What is Recurrent Pregnancy Loss (RPL)?
What is recurrent pregnancy loss (RPL)?
If a woman has 2 or more miscarriages before her pregnancy reaches 20 weeks, she is said to have recurrent pregnancy loss (RPL). However, only clinical pregnancy losses are taken into consideration. A clinical pregnancy is one which can be visualized by an ultrasound. This is usually possible in 5-6 weeks of gestation or 1-2 weeks after a missed menstrual period. Pregnancies detected earlier than that through blood or urine tests, called biochemical pregnancies, are not counted when determining recurrent pregnancy loss.
What causes RPL?
The reasons for recurrent pregnancy loss include:
Genetic: Genetic abnormalities such as an extra or missing chromosome can occur in the embryo or fetus. Sixty percent of miscarriages in the first trimester are due to chromosome abnormalities. Genetic abnormalities make it difficult for the fetus to grow healthy. Women younger than 35 have a 10%-15% chance of having a miscarriage due to a chromosome abnormality. For women over 40, this is increased to 50%.
Anatomic: Pregnancy loss can be attributed to an abnormal shape of the uterus. This may be heredity or due to exposure to certain medications such as diethylstilbestrol (DES). Some women are born with a band of tissue called a septum within the uterus that can interfere with pregnancy. Other anatomic causes of recurrent pregnancy loss include fibroids and tumors growing within the uterine cavity.
Environmental/Habits: Smoking, alcohol, recreational drugs such as cocaine and excessive caffeine have been associated with pregnancy loss. Being overweight can also increase your risk of miscarriage.
Health conditions: Uncontrolled diabetes or thyroid disease as well as clotting disorders and immune disorders have been linked with pregnancy loss.
Unknown: The cause cannot be identified 50% of the time but unknown genetic abnormalities are suspected.
Are there any tests to see why I have RPL?
Blood tests can identify health conditions such as diabetes or thyroid disease which may be responsible for pregnancy loss. A special blood test called a karyotype can be used to study the genes of the parents. Imaging studies such as sonohysterogram or hysterosalpingogram can be performed to evaluate the shape of the uterus. Tissue from a miscarriage can be examined in the laboratory for genetic abnormalities.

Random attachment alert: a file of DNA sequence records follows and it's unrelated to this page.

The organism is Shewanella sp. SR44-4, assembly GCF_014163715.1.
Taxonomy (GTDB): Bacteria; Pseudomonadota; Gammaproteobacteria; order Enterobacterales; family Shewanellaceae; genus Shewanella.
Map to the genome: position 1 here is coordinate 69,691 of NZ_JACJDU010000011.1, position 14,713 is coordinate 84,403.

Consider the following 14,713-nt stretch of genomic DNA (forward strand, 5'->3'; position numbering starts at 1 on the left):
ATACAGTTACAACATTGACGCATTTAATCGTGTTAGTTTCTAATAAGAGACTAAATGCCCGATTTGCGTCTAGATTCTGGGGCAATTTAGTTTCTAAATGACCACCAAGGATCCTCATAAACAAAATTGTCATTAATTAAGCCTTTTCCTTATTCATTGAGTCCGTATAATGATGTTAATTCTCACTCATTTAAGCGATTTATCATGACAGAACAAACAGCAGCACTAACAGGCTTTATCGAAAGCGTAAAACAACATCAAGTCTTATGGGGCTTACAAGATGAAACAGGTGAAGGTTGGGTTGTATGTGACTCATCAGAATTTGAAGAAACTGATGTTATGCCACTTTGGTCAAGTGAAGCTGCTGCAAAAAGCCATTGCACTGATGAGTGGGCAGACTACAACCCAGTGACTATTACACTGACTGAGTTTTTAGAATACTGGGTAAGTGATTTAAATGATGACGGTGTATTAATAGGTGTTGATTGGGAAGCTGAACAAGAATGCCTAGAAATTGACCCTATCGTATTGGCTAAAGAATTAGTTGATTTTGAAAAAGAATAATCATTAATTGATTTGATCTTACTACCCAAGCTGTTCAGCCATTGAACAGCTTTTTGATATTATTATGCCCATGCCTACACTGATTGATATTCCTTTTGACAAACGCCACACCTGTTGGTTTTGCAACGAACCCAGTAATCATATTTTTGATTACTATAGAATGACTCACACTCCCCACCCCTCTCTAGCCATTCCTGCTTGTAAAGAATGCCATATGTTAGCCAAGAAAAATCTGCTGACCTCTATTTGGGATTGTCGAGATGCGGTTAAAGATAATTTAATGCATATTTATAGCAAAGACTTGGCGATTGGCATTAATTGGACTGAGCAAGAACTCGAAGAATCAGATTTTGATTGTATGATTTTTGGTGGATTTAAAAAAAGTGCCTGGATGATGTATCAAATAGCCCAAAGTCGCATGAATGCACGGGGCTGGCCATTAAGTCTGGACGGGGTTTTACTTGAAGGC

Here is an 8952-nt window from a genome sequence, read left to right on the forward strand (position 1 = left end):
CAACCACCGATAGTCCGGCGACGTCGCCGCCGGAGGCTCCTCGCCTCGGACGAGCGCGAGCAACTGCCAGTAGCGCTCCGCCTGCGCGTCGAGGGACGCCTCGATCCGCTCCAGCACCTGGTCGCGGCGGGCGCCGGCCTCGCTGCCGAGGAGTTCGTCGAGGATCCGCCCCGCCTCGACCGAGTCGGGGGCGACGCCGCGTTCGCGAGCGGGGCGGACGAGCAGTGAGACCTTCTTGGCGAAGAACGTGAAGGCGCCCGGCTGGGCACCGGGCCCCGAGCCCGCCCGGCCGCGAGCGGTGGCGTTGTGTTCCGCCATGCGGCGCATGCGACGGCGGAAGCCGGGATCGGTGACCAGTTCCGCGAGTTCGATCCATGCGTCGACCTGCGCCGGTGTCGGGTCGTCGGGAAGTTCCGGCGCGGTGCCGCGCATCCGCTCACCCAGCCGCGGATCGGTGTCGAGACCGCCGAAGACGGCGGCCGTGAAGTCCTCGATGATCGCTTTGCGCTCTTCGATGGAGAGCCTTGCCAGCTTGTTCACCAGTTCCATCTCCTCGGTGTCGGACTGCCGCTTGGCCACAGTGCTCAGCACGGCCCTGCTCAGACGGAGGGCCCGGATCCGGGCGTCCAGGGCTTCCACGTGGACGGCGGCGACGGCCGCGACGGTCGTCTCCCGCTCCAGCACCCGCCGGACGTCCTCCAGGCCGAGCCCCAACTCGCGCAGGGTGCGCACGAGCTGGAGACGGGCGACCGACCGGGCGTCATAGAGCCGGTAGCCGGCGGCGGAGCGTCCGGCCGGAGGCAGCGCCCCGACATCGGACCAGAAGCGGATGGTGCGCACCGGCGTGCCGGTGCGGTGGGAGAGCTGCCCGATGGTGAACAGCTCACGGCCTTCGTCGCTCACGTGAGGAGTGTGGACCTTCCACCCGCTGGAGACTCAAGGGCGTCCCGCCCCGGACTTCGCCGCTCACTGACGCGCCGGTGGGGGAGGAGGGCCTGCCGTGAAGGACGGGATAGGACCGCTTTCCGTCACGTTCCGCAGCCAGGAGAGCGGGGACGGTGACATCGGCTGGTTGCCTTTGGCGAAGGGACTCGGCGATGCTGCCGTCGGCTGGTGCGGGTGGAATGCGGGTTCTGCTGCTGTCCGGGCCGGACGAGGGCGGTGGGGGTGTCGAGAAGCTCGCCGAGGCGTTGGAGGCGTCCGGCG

How is RPL treated?
A medical or surgical cause, if treatable can reduce the risk of future pregnancy loss. Your doctor may suggest:
Surgery: Surgery may be performed to correct the shape of the uterus or remove abnormal tissue such as a septum, scar tissue, fibroid or tumor. Surgery is performed through a tube called a hysteroscope which is inserted through the vagina to reach the uterus.
Anti-clotting medication: Women with clotting disorders or certain autoimmune conditions can take medications such as heparin or aspirin to reduce the risk of miscarriage. This however carries certain risks and needs to be carefully monitored by your doctor.
Addressing medical issues: Medical conditions such as diabetes, thyroid disease or high prolactin levels may be treated reducing your risk of pregnancy loss.
Identifying genetic disorders: Genetic issues can be identified by appropriate screening of both partners. In 5% of couples, one of the parents has an abnormal arrangement of chromosomes that increases the risk of miscarriage. If a problem is identified, your doctor may suggest in vitro fertilization where eggs and sperm are united in a laboratory and the resultant embryos are genetically tested before implanting it in the uterus.
Change in lifestyle: Staying healthy, losing weight (if you are overweight), avoiding smoking and recreational drugs, and limiting the use of alcohol and caffeine can improve your chances of having a healthy pregnancy. RPL can result in mental strain and depression which may not be favorable for a future pregnancy. Your doctor can suggest appropriate therapy and counselling.
What are my chances of having a baby if I have RPL?
You have a 60%-80% chance of having a successful full-term pregnancy even after 3 miscarriages.